That mission, in turn, is part of Skidaway’s larger vision — to continue as an international leader in interdisciplinary ocean research, developing and promoting collaborations in science, education, policy and public service. We work with scientists from around the nation and around the globe, and with students and scientists from elsewhere who are drawn to Skidaway to conduct their research. The international science community is well aware of Skidaway Institute’s research and its scientists. Our reputation has been built over nearly 50 years by quiet, yet fundamental, research and education.

Our success and reputation hasn’t happened alone, however; indeed, our efforts have been aided by the support of many. It has been your contributions to the Associates of Skidaway Institute that have allowed me to invest in valuable research and education pilot projects, and to support students, staff and faculty in their efforts. With your help, we have been able to reach out to the community to help with issues facing coastal resources; to support undergraduate and graduate students who wish to study here at the Institute; and to provide promising young faculty members with additional resources to answer urgent research questions. Please consider sending a contribution to support our future efforts — today!

I am very proud to have been a small part of Skidaway’s history, first as a graduate student in the 1970s, and more recently as its director. I am stepping down as executive director of Skidaway at the end of June, and assuming my faculty position. I do so with mixed feelings, because Skidaway Institute of Oceanography and its faculty, staff and students have been so important to me. However, it is time for new leadership, with new ideas, to drive Skidaway Institute of Oceanography to greater heights. That will ensure that we continue to attain our mission and vision; that we remain known for world-class science; and that we succeed in our efforts to create a more knowledgeable citizenry capable of promoting sound utilization of natural coastal and marine resources while capitalizing on coastal economic opportunities. Dodie and I will continue to support the Institute through the Associates, and I hope that you will continue to do so, as well. Your regular contributions are a critical component necessary for our success.

Thank you for everything that you have done to help me over the past 15 years.

Jim

Editor’s Note: The  Associates of Skidaway Institute is a branch of the University of Georgia Foundation, a 501(c)3 non-profit corporation. Most donations are tax-deductible. Donations to ASI are reserved for use by UGA Skidaway Institute. Donations can be made online by credit card. Click this link for additional information, membership levels and a link to a donation page: http://www.skio.uga.edu/?p=aboutus/asi.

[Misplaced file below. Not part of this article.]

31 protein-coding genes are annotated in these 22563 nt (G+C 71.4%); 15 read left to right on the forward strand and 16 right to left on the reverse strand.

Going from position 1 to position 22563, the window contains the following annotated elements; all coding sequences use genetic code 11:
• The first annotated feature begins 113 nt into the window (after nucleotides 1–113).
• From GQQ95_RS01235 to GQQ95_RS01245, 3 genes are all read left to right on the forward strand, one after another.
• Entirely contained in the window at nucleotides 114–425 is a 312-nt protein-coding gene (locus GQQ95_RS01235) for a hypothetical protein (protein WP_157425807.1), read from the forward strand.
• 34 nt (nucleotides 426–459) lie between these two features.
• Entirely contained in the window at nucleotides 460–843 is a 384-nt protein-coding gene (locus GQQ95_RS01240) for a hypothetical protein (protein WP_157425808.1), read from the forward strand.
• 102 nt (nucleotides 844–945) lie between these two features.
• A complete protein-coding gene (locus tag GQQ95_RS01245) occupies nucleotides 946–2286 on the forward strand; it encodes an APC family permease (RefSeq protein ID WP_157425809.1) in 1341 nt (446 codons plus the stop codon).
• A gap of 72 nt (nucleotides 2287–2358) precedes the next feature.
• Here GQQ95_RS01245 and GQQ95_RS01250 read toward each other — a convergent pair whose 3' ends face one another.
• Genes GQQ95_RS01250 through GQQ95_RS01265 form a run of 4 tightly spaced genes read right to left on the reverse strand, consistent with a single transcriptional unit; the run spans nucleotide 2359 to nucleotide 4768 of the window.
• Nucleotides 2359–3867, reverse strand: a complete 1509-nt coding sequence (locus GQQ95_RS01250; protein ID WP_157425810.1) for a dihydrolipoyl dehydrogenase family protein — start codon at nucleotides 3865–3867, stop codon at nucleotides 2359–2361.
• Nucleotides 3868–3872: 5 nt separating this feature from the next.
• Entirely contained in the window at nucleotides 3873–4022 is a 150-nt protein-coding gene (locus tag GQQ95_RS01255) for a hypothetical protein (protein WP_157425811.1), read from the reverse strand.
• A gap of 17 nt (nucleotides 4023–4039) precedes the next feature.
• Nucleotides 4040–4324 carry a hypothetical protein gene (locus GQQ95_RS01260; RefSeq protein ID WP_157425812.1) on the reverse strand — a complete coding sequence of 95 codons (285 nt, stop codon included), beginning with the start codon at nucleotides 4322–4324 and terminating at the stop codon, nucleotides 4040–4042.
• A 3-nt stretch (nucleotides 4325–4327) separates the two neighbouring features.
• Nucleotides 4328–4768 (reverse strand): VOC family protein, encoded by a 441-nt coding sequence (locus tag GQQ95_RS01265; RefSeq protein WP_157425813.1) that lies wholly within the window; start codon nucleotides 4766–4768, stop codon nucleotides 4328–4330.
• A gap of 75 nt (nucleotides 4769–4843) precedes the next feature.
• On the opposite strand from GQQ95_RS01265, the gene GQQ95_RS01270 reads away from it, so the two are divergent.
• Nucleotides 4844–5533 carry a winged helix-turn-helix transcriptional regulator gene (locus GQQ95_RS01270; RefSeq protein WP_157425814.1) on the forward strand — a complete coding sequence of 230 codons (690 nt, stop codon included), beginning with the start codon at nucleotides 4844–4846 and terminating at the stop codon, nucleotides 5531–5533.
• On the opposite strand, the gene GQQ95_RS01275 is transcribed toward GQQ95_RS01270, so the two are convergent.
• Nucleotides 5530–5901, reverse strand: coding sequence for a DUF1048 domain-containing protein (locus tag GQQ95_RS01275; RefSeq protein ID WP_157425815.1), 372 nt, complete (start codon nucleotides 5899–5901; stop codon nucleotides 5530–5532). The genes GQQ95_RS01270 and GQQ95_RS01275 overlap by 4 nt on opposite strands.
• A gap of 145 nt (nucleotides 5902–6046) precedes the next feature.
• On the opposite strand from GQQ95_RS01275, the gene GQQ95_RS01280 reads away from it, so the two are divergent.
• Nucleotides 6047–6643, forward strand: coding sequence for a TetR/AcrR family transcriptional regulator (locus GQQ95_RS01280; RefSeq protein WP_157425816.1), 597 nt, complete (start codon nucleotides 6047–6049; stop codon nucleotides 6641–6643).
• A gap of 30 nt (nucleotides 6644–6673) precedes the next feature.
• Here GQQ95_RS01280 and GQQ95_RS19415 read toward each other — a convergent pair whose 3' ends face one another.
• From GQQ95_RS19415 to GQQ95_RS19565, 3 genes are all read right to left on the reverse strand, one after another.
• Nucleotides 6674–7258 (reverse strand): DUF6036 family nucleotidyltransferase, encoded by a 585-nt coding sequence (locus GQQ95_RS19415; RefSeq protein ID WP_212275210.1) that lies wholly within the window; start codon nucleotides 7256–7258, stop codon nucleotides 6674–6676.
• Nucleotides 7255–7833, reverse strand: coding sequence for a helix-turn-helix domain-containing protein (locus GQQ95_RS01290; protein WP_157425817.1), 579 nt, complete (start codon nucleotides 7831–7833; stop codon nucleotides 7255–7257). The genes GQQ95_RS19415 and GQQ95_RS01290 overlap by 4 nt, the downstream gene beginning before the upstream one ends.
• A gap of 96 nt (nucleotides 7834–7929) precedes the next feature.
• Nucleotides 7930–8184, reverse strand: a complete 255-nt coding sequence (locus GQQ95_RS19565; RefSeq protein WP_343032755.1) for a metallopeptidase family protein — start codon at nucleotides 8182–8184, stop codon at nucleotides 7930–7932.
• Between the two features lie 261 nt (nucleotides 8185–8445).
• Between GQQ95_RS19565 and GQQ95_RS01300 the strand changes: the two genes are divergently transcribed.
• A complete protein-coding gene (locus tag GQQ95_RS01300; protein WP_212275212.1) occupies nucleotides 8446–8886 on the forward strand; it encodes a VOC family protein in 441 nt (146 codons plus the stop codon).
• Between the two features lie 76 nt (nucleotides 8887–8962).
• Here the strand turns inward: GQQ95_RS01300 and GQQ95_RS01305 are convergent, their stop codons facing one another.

Donations can also be made by check to:

Associates of Skidaway Institute

10 Ocean Science Circle

Savannah, GA 31411

 

Roebling barn renovation approved

The Georgia General Assembly and Gov. Nathan Deal have approved a $3 million bond package in the FY17 state budget to renovate and repurpose UGA Skidaway Institute’s old Roebling cattle barn.

The circa-1947 building is in poor condition and not currently functional as laboratory, teaching or meeting space. Renovations will allow UGA Skidaway Institute to repurpose the 14,000-square-foot facility to include research laboratories, a teaching laboratory and lecture space for students and community groups.

The barn exterior

The barn exterior

The renovated facility will become home to the Center for Coastal Hydrology and Marine Processes, or CHAMP, with a focus on research and education directed toward understanding influences on coastal systems and the wise stewardship of coastal resources.

The interior today

The interior today

“We want to thank Gov. Deal and the General Assembly, especially Rep. Jesse Petrea, Sen. Ben Watson and the rest of our local delegation, for their support for this project,” said UGA Skidaway Institute Executive Director Jim Sanders. “This support will allow us to put a wonderful, historic structure to work for the benefit of coastal Georgia.”

Beginning in the mid-1930s, Robert Roebling and his family operated a cattle plantation, known as Modena Plantation, on the north end of Skidaway Island. In 1968, the Roeblings donated their land to the state of Georgia, a move that spurred the establishment of Skidaway Institute of Oceanography. The Roeblings constructed the barn from steel and concrete after World War II. It was the site of the plantation’s annual cattle auctions. Roebling’s daughter, Ellin Cochran Roebling, was married there in 1950.

Elin Roebling's 1950 wedding

Elin Roebling’s 1950 wedding

Over the past 47 years, the barn has served a variety of purposes. Currently, it is used primarily for storage.